Wednesday, September 28, 2011

George Sarton: The Father of the History of Science



"It is childish to assume that science began in Greece...." –- George Sarton, professor, History of Science (Harvard University), Ancient Science Through the Golden Age of Greece, April 18th 1951

Greatest zinger ever?

Thus Harvard professor George Sarton considered all Darwinists, especially Carl Sagan and Isaac Asimov, to be immature thinkers and mere children.

"It is childish to assume that science began in Greece; the Greek ‘miracle’ was prepared by millennia of work in Egypt, Mesopotamia and possibly in other regions. Greek science was less an invention than a revival." -- George Sarton, professor, History of Science (Harvard University), Ancient Science Through the Golden Age of Greece, April 18th 1951

"Some of the conclusions reached by Eudoxos and Aristotle are still essential parts of the knowledge current today." -- George Sarton, professor, History of Science (Harvard University), Ancient Science Through the Golden Age of Greece, April 18th 1951

"We well know that whatever amount of civilization we enjoy today is the gift of many nations; we do not know so well that the same was already true thousands of years ago. Prehistorians have proven beyond doubt the existence of sophisticated cultures at very early times in many places." -- George Sarton, professor, History of Science (Harvard University), Ancient Science Through the Golden Age of Greece, April 18th 1951

"Some people are more advanced than others, nor do they all pass through the same stages. The passage from nomadic to settled life occurred many millennia ago in some places, yet it has not been completed today by the Arab Bedouins." -- George Sarton, professor, Historian of Science (Harvard University), Ancient Science Through the Golden Age of Greece, April 18th 1951

"No savages have ever been found near water who were not able to navigate it...." -- George Sarton, professor, History of Science (Harvard University), Ancient Science Through the Golden Age of Greece, April 18th 1951

"According to the Norwegian archaeologist Anton Wilhelm Brogger, there was a golden age of oceanic navigation during the period roughly defined as 3000 to 1500 B.C., that is, before the days of Phoenecian navigation." -- George Sarton, professor, History of Science (Harvard University), Ancient Science Through the Golden Age of Greece, April 18th 1951

"We have already referred to the prehistoric knowledge of herbs and other drugs, knowledge distilled from immemorial empiricism, trial and error doggedly continued for hundreds and thousands of years. It is impossible for us to understand how such vague and casual experiments could be repeated long enough, their results taken note of and transmited from generation to generation, but the fact is there: our prehistoric ancestors, like the primitive people who can still be observed, had managed to try many plants and other objects and to classify them in various groups according to their utility or danger."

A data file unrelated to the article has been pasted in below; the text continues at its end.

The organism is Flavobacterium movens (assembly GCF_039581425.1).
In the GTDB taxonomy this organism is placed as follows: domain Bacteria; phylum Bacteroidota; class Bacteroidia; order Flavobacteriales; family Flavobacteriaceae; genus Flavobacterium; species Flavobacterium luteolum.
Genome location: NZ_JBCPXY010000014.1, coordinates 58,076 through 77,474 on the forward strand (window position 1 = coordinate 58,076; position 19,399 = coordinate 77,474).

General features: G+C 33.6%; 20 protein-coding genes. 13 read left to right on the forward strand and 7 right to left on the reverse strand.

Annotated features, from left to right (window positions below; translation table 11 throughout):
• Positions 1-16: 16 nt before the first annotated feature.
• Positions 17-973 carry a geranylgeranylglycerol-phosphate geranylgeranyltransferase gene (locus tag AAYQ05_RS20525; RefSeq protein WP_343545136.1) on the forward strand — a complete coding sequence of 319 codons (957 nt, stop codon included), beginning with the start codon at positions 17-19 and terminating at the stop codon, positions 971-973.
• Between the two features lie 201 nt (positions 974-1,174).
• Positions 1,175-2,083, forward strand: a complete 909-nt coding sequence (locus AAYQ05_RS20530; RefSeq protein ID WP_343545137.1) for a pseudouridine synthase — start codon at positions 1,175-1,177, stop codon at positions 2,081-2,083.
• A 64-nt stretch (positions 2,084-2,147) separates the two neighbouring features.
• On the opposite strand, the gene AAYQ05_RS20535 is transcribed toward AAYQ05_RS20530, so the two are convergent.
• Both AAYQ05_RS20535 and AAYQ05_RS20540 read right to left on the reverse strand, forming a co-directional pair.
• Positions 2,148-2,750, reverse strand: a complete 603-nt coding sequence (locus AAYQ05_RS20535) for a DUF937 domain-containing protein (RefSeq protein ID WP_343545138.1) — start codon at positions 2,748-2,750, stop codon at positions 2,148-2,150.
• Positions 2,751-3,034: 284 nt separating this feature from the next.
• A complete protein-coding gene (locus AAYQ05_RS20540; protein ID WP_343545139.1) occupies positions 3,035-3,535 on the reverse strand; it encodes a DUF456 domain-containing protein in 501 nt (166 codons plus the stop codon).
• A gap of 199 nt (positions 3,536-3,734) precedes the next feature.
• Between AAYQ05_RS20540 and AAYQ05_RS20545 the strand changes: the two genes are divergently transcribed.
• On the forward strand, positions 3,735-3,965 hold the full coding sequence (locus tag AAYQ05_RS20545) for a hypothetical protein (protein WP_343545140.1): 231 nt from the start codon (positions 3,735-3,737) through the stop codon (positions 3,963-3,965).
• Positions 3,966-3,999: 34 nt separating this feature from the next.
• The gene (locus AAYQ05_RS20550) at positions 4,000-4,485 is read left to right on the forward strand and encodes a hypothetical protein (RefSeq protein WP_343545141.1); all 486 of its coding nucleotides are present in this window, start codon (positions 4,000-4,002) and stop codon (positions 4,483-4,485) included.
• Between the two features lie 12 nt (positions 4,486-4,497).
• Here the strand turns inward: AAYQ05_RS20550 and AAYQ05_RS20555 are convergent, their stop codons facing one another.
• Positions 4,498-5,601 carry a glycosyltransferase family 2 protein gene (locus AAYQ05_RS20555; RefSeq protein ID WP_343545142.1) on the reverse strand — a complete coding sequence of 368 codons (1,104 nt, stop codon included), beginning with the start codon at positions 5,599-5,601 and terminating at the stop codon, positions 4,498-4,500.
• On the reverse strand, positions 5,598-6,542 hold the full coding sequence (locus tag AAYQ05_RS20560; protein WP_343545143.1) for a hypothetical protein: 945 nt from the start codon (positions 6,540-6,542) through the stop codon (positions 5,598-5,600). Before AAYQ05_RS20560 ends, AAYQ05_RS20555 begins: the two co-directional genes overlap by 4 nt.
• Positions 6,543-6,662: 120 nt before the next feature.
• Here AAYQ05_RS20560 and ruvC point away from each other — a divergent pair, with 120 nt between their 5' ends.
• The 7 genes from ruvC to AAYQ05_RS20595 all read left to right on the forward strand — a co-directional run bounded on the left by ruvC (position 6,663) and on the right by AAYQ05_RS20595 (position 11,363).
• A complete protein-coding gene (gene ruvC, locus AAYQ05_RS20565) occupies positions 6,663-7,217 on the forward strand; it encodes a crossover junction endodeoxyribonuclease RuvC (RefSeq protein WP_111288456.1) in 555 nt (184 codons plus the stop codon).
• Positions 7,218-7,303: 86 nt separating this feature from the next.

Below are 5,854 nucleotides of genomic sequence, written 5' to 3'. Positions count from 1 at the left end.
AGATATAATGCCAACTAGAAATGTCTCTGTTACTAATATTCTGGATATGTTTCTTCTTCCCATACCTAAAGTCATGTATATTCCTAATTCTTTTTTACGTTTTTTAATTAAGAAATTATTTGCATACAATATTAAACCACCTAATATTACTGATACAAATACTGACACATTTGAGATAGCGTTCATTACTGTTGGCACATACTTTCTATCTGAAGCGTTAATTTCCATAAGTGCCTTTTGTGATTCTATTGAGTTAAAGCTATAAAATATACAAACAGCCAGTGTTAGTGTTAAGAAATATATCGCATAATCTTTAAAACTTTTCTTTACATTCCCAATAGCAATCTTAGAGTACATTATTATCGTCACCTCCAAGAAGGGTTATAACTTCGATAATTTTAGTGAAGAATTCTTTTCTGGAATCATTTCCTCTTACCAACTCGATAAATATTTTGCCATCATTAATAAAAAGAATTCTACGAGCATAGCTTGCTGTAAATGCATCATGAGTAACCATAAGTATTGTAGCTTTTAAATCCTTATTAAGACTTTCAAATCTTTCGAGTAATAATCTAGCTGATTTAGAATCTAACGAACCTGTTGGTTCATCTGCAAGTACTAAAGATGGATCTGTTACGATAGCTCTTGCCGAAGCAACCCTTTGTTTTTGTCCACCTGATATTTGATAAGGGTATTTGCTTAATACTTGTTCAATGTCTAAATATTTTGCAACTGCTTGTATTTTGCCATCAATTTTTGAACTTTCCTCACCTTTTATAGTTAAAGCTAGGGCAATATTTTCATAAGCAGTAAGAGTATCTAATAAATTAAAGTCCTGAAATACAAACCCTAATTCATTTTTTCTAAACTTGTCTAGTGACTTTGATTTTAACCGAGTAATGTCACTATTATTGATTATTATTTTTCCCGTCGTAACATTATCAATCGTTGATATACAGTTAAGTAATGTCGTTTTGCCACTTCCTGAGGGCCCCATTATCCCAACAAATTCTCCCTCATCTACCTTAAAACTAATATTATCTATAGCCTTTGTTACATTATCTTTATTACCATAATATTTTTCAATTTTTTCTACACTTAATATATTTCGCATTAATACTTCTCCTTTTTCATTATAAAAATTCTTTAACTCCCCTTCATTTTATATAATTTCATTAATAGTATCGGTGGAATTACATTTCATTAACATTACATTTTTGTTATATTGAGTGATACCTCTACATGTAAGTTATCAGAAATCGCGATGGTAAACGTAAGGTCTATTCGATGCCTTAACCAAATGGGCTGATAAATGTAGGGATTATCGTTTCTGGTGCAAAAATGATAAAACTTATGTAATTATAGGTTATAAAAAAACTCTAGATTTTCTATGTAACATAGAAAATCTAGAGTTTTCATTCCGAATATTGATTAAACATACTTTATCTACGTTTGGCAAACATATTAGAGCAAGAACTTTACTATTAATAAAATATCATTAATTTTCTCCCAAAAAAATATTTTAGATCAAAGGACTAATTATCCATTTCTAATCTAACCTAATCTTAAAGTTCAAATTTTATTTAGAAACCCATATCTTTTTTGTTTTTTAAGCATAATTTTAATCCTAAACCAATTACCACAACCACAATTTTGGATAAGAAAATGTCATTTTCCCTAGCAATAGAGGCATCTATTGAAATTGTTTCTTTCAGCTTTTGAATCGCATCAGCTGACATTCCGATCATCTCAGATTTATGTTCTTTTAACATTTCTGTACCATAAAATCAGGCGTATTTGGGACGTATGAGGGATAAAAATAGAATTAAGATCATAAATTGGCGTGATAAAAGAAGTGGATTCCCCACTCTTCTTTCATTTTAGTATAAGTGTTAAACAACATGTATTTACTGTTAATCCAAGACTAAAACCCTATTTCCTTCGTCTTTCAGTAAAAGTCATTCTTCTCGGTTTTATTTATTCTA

"We have already spoken of the stars. It was impossible for any reflective man to observe them night after night without asking himself a number of questions, which were primarily scientific questions."

"It is not necessary to emphasize the antiquity of Egyptian medicine...."

"The people [Darwinists] who speak of Hippocrates as the father of medicine should bear in mind that Hippocrates comes about half way between Imhotep and us. That would improve their perspective of ancient science."

"... will the scientists of the year 5000 think as favorably of our methods as we do ourselves?"

"Some readers having at the back of their minds the prejudice that science is a Greek invention (have not scholars repeated that for centuries?) will insist and say, 'That may be science, but not pure science.' Why not? At the end of his admirable investigation of the Smith papyrus, Breasted concluded: Indeed these two men, the surgeon who was the original author of the treatise, and his later successor, who wrote the glosses forming the ancient commentary, both living in the first half of the third thousand years B.C., were the earliest known natural scientists. In the long course of human development they are the first men whom we can see confronting a great body of observable phenomena, which they collected and stated, sometimes out of interest in scientific truth, as inductive conclusions which they drew from observed fact."

"Let us repeat once more that the whole Greek science (as opposed to Hellenestic and Roman science) was developed in a period of time that was not only preceded but followed by Mesopotamian (and Egyptian) activities. If we replaced time by space, we might visualize Greek science as a small island surrounded by an Oriental sea."

"'Babylonian' science is prior to the first millenium, that is, it is completely prior to Greek 'historic' times, prior to Homer and Hesiod, not to mention the Ionian philosophers."

1 comment:

Fungus FitzJuggler III said...

Danaos admit to arriving in Hellas, but they do not say they were Dan. The Romans appear to say that, in reference to that Troy misunderstanding. Troy would have been Dan too? They were on the coast north of known Dan territory, into the Bekaa Valley in modern Syria.

Trojan and Etruscan influences and Greek of course, provided us with the curse/blessing of Rome.